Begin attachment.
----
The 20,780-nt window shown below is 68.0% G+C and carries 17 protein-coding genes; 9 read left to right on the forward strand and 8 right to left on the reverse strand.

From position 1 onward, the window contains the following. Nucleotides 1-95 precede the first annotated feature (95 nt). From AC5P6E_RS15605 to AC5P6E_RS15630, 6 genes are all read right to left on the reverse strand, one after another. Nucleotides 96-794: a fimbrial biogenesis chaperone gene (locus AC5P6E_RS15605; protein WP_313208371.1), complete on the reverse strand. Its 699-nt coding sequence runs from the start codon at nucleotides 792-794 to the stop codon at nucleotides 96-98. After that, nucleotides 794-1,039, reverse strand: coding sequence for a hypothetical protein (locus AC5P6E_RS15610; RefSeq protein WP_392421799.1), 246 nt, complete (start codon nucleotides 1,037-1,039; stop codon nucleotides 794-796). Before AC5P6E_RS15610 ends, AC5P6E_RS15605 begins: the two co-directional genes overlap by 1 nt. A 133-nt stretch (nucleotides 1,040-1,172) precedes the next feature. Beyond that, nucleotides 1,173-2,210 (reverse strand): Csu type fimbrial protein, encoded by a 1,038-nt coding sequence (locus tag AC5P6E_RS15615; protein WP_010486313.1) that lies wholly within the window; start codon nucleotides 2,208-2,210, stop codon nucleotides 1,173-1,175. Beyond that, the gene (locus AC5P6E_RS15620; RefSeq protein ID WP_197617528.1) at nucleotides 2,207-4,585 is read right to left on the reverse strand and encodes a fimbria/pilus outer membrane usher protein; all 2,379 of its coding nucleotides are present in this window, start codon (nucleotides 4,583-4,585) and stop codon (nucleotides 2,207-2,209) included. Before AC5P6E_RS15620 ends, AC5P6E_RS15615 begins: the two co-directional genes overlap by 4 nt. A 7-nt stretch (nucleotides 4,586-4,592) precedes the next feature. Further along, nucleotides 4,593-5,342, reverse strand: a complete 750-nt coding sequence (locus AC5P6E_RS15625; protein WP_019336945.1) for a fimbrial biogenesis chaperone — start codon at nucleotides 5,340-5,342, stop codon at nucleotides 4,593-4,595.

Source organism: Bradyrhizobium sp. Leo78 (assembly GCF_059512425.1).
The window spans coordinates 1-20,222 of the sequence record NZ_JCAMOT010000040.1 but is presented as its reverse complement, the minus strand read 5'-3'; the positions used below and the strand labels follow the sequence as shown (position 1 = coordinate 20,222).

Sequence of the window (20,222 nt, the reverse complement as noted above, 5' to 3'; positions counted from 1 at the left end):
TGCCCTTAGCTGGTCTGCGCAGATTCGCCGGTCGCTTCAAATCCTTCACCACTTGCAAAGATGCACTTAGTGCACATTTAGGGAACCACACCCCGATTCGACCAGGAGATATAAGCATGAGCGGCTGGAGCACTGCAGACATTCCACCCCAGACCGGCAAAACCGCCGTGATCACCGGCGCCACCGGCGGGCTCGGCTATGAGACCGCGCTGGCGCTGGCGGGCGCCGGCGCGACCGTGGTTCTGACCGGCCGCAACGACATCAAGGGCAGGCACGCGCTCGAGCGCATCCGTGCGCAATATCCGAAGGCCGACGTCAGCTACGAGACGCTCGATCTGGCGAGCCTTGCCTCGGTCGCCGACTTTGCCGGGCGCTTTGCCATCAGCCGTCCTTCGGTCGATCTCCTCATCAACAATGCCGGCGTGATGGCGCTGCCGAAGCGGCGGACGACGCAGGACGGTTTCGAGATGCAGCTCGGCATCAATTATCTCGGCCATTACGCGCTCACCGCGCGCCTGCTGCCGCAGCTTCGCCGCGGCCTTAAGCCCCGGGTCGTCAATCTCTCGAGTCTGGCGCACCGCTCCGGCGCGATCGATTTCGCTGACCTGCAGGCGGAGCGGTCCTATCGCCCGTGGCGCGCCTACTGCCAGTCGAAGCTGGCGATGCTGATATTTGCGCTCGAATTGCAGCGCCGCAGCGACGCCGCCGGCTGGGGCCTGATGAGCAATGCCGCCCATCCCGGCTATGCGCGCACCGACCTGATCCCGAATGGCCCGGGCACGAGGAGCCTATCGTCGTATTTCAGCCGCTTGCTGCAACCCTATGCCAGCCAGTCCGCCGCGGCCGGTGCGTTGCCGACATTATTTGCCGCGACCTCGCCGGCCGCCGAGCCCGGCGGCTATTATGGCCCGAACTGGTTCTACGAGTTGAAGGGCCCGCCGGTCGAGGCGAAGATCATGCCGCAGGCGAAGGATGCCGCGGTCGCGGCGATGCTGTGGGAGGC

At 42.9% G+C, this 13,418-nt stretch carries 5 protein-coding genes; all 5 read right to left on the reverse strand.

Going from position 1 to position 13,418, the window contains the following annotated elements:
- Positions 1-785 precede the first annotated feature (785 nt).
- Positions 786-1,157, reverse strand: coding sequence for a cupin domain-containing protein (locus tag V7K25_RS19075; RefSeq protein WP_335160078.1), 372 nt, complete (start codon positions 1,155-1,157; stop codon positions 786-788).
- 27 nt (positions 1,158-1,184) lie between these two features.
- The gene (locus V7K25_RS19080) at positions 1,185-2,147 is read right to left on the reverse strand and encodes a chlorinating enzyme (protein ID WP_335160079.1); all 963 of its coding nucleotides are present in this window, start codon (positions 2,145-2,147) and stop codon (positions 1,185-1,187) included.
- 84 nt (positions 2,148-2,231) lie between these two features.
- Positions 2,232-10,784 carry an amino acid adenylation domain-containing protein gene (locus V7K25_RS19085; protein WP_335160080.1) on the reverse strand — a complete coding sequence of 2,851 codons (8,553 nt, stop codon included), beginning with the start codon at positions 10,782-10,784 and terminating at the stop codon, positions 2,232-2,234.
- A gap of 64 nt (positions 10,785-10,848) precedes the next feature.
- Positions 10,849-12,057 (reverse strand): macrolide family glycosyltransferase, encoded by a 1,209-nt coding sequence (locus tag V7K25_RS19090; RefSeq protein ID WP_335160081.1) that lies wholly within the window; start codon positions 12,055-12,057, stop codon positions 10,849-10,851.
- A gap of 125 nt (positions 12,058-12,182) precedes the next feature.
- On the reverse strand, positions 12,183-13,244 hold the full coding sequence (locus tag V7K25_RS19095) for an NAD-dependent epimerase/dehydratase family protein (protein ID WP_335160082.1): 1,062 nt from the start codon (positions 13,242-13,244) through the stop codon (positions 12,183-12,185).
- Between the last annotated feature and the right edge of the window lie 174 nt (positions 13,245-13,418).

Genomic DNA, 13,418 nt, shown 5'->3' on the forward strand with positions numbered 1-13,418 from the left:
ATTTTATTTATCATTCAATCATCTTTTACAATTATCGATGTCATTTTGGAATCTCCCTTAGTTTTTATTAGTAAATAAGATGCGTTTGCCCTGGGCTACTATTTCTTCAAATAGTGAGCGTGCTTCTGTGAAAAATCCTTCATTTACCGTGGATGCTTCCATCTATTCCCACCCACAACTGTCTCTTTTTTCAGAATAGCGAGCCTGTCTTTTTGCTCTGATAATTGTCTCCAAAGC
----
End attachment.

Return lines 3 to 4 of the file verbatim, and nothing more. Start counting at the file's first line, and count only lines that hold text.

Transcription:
Source organism: Bradyrhizobium sp. Leo78 (assembly GCF_059512425.1).
The window spans coordinates 1-20,222 of the sequence record NZ_JCAMOT010000040.1 but is presented as its reverse complement, the minus strand read 5'-3'; the positions used below and the strand labels follow the sequence as shown (position 1 = coordinate 20,222).